studies) in the lab and at UCL's Functional Imaging Laboratory who were
also interested in setting up this technique, although for somewhat
different purposes. We could tackle many problems together; this made life
easier and more fun, for which I also want to thank them.
In the end, the risk and effort paid off, and based on our initial work, we
continue to acquire new datasets on causal functional interactions in the
Where do you see your research leading in the
Our ultimate aim is to understand how brain processes support thought and
behavior. The approach of combined brain stimulation and imaging allows
direct study of a new aspect of this relationship, namely the functional
contributions of communication between remote but interconnected brain
I hope we can use this approach to characterize the communication in brain
networks underlying many other aspects of human mental activity—such
as decision-making. It would also be interesting to see how these
functional brain interactions may account for individual differences, and
possibly for pathological disorders of thought and behavior—such as
Do you foresee any social or political implications
for your research?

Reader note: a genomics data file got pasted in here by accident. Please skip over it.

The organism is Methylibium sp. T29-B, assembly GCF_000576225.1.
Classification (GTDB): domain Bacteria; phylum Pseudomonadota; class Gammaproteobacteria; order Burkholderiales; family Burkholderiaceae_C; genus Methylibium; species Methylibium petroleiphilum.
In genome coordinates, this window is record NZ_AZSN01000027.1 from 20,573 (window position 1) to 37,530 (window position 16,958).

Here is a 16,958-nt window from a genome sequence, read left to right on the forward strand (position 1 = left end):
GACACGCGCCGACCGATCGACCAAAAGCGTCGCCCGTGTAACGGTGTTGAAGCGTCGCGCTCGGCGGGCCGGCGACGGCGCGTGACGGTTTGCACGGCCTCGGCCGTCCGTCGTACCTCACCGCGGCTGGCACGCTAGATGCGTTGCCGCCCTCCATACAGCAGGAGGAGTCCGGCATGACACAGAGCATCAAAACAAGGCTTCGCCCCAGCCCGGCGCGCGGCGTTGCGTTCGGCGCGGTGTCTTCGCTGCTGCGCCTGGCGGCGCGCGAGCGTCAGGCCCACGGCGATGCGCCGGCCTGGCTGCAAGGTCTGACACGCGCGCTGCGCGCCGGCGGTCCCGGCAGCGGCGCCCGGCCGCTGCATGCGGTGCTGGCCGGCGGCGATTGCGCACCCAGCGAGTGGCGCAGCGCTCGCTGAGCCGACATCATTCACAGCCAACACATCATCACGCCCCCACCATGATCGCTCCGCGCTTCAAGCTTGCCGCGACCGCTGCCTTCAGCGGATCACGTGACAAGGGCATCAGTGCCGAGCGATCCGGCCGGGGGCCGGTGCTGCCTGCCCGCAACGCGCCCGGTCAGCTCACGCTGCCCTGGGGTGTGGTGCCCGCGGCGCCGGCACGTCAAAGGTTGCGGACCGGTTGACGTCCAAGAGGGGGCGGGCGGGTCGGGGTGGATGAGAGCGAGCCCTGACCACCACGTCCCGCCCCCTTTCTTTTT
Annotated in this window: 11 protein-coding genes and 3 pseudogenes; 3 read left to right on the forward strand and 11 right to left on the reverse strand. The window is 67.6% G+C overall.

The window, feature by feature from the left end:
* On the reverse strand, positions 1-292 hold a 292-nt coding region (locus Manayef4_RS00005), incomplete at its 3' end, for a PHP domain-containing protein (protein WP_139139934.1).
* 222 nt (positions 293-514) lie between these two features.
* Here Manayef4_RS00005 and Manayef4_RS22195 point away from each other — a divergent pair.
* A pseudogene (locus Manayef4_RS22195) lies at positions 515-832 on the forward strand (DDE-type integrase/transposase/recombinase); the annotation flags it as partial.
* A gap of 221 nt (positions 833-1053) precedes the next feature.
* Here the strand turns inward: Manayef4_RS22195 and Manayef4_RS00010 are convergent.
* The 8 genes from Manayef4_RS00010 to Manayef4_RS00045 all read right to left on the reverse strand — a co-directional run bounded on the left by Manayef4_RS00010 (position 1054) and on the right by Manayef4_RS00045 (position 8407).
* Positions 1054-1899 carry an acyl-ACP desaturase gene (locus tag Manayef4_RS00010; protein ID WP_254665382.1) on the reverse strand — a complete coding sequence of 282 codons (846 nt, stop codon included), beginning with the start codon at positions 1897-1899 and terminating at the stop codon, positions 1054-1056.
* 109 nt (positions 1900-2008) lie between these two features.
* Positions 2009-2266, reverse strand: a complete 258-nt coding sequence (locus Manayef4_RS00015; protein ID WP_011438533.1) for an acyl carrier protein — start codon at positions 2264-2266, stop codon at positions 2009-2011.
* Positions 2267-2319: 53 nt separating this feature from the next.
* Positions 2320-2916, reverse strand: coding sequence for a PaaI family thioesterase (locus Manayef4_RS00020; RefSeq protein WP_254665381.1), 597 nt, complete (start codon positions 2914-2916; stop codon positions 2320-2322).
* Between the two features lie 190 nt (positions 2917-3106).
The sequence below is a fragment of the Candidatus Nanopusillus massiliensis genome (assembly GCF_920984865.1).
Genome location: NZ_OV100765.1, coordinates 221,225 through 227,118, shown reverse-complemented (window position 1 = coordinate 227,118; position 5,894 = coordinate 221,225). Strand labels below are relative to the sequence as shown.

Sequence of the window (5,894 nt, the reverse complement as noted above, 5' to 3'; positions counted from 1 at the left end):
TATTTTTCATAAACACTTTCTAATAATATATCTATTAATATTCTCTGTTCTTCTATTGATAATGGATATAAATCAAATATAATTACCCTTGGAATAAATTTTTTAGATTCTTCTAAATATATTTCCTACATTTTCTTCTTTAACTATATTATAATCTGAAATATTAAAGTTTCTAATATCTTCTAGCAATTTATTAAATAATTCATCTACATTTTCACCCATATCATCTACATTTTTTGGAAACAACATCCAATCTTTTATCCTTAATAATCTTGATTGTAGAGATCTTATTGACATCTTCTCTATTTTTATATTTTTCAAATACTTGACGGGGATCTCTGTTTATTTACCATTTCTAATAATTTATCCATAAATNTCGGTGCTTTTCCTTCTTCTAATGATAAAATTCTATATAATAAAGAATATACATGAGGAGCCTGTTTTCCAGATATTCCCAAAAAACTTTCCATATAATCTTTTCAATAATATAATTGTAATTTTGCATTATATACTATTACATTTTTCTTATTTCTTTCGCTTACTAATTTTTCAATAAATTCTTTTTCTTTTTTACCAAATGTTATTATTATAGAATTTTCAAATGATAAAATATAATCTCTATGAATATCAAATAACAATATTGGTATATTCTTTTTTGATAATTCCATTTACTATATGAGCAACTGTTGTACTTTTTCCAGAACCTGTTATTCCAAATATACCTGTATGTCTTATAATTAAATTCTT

Many people advocate that a better understanding of the neurobiological
basis of cognition and behavior will be essential for improving many
aspects of our society, including the legal system, education, the
structure of financial markets, and so forth. I would generally agree with
this position, but I do not think that we are already at a stage where we
can give specific recommendations that could be put into practice.
The one domain where I already see clear implications of our research is
for medical purposes. Brain stimulation methods are being increasingly used
for treating depression, stroke, and other brain disorders, and the
combination with neuroimaging, as implemented in our studies, can help
clinicians to devise effective treatment protocols for their patients.
Christian C. Ruff, Ph.D.
Laboratory for Social and Neural Systems Research
University of Zurich
Honorary Senior Lecturer
Institute of Neurology
University College London